PBIS at the Sumter YDC: Mother/Son Dance and the Bountiful Harvest Community Garden DJJ Staff  at:  5/22/2015  

PBIS AT THE SUMTER YDC: MOTHER/SON DANCE AND THE BOUNTIFUL HARVEST COMMUNITY GARDEN



The Sumter Youth Detention Center (Sumter YDC) would like to share two recent Positive Behavior Interventions and Supports (PBIS) events that they are proud to have sponsored: Swagger and Lace, the Mother/Son Dance and the Bountiful Harvest Community Garden. With the creation of the PBIS program, DJJ facilities across the state are developing creative ways to reach out to the youth in their care. As a result, ideas that work are being shared and expanded. The PBIS Team is proud of the dedication of DJJ staff to provide the finest services and opportunities to Georgia's youth population.


--- PBIS Coordinator Lorr Elias


SWAGGER AND LACE: THE MOTHER/SON DANCE




On Saturday, May 16th, the Sumter YDC held a mother and son dance with the theme of "Swagger and Lace". Attending youth had to meet discipline standards for at least a month and all guests had to be JTS approved. The guests included the mothers, grandmothers, and aunts of the youth at the Sumter YDC and many traveled great distances (including a grandmother from Kentucky) in order to participate and support the youth.




The "Swagger and Lace" theme was a big hit for all of the participants. The multi-purpose room at the Sumter YDC was decorated with burlap and lace for photos to commemorate the event. The young men from the Sumter YDC entered the dance wearing their best "swag" attire and striking poses of success. Attendees enjoyed refreshments, games, and live entertainment. Amid dancing, hugs, and tears of joy, the "Swagger and Lace" dance was a huge success.




Read more about "Swagger and Lace" at http://www.djjnewsandviews.org/pbisatdjj/sumterpbismothersondance2015.pdf.



THE BOUNTIFUL HARVEST COMMUNITY GARDEN




For the staff of the Sumter YDC, improving youth lives begins with strong community partnerships with local, state, and federal agencies as well as non-profits and other volunteer organizations. One such partnership is the Bountiful Havest Community Garden which has been created by the volunteers from the community and the youth of the Sumter YDC and Sumter HITS Program.



The Bountiful Harvest Community Garden includes a garden at the Sumter YDC as well as two off-site locations at the Cafe Campesino Community Garden and the Back 2 Basics Summer Enrichment Camp. Youth housed at the Sumter YDC can purchase time in the garden based on good behavior.



The results from the garden planted in April have been bountiful. The harvest vegetation is featured in the dining hall of the Sumter YDC and the food services staff incorporates some of the vegetables into the daily menu. Among the vegetables served was lettuce, radishes, and cabbage.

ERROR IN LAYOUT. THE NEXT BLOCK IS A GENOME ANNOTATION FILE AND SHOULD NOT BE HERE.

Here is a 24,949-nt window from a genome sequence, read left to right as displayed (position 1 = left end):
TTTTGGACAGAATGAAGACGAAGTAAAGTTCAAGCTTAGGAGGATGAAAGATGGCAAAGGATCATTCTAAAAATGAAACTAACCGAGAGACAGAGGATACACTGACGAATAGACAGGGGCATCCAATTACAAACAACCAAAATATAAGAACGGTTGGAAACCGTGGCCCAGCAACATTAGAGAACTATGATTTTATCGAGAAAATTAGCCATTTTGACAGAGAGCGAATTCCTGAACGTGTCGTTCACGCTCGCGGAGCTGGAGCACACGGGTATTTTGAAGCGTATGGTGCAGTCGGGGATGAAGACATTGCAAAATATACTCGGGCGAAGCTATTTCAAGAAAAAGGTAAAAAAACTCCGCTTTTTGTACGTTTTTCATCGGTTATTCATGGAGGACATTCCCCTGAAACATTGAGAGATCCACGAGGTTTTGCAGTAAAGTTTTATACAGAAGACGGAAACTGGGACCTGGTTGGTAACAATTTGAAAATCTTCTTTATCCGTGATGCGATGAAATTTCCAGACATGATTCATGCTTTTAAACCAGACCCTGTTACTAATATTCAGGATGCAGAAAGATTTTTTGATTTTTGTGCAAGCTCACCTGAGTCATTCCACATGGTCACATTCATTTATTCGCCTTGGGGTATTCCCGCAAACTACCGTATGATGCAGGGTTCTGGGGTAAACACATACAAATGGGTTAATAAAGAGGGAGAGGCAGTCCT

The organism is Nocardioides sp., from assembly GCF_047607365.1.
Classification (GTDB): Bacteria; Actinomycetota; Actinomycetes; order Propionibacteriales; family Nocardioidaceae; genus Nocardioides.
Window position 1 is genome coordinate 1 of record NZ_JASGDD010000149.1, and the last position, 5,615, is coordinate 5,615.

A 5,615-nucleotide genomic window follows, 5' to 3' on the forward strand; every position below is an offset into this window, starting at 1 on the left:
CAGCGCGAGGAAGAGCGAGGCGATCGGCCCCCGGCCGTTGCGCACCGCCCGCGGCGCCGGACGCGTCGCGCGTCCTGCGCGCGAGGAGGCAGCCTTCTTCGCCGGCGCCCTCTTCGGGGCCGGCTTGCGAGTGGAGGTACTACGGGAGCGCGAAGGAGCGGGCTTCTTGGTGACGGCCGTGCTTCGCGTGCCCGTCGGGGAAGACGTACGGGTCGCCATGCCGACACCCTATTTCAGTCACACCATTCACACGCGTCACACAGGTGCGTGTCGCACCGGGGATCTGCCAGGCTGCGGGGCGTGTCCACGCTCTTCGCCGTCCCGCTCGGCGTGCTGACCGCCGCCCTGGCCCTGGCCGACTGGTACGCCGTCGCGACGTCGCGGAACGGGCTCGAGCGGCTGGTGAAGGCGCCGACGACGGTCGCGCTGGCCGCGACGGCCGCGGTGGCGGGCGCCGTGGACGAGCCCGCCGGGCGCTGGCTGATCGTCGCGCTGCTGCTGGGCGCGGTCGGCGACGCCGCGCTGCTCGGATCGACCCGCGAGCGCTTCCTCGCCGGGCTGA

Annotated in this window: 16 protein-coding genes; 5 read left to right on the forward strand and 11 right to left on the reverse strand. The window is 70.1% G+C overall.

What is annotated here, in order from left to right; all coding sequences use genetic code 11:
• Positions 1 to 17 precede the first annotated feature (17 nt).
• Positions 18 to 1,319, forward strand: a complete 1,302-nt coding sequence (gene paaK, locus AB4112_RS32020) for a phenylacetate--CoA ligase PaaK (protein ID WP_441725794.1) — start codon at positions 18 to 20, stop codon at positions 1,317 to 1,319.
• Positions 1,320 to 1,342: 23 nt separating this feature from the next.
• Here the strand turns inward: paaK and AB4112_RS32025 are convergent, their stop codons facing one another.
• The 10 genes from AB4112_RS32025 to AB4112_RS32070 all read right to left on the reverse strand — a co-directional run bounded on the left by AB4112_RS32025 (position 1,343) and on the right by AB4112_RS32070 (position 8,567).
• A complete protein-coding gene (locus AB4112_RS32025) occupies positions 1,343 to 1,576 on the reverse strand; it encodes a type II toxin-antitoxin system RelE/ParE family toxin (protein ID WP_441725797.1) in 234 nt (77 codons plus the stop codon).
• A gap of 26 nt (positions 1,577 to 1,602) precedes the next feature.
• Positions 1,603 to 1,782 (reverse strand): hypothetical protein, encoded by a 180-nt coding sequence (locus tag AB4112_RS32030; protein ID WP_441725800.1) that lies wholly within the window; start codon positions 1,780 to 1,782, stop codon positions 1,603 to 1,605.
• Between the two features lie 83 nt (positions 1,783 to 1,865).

To read more about the Bountiful Harvest Community Garden, click on
http://www.djjnewsandviews.org/pbisatdjj/sumterbountifulharvestcommunitygarden2015.pdf.


 



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     DJJ Badge Ceremony Highlights Staffing Transition at the Crisp RYDC DJJ Staff  at:  5/20/2015  

DJJ Badge Ceremony Highlights Staffing Transition at Crisp Regional Youth Detention Center




Department of Juvenile Justice Chief-of-Staff Mark Sexton presented state enforcement badges to Juvenile Corrections Officers at the Regional Youth Detention Center in Crisp County this week. The badge presentation ceremony formally marked the transition of operations at the Crisp RYDC from a contractor-controlled facility to a DJJ-staffed facility beginning this month.




Although the secure facility and property in Crisp County is state-owned, the youth detention facility has been run under contract with the State of Georgia by Youth Services International, a privately operated corrections company also known as “YSI”.

The YSI agreement at Crisp RYDC expired at the end of March 2015, but Youth Services International agreed to extend their contracting responsibilities for facility operations until the complete transition to DJJ state-run operations on May 1st, 2015.




“Ceremonies like this are a vital component for building a modern agency’s sense of pride and an outward symbol of integrating these staff members into the DJJ Team,” said DJJ Chief-of-Staff Mark Sexton. “This badge pinning event was planned to recognize the continued commitment and dedication of our team of correctional and law enforcement professionals serving the Crisp RYDC.”

DJJ Commissioner Avery D. Niles said eligible YSI staffers at the southwest Georgia facility were invited to apply for available positions under DJJ’s management. Commissioner Niles noted there was no break in youth services as the Crisp facility transitioned this month to staffing by DJJ state personnel.




“Badge ceremonies are a vital component for showing our agency’s sense of pride, while meeting the many challenges of our 21st century mission,” Commissioner Niles said.

Commissioner Niles said the department carefully planned and accomplished a smooth transition of juvenile detention operations with no interruption of appropriate health, education or nutrition programs for DJJ youth. Just as importantly, the Commissioner’s priority for Safety and Security was carefully preserved. “The Crisp facility completed this transition seamlessly while maintaining normal security, school, medical, programming, and food service operations,” said Niles.




The Commissioner assured that DJJ youth will continue to receive the same level of quality care and educational opportunities they have previously accessed at Crisp RYDC.




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     Marietta RYDC: The Shoe Box Campaign DJJ Staff  at:  5/18/2015  

MARIETTA RYDC: FILL THE SHOE BOX CAMPAIGN




On Mother's Day, the Marietta Regional Youth Detention Center (Marietta RYDC) sponsored the "Fill the Shoe Box Campaign" where the youth and staff of the facility decorates shoe boxes filled with donated and bought hygiene items for local area homeless women. With distribution help from the Cobb County United Way, the event was a huge success and helped out a large number of people.



Cobb/Cherokee Case Expeditor Leah Free was a proud participant in the "Fill the Shoe Box Campaign". Below is her story of how the Marietta RYDC became involved in this great project.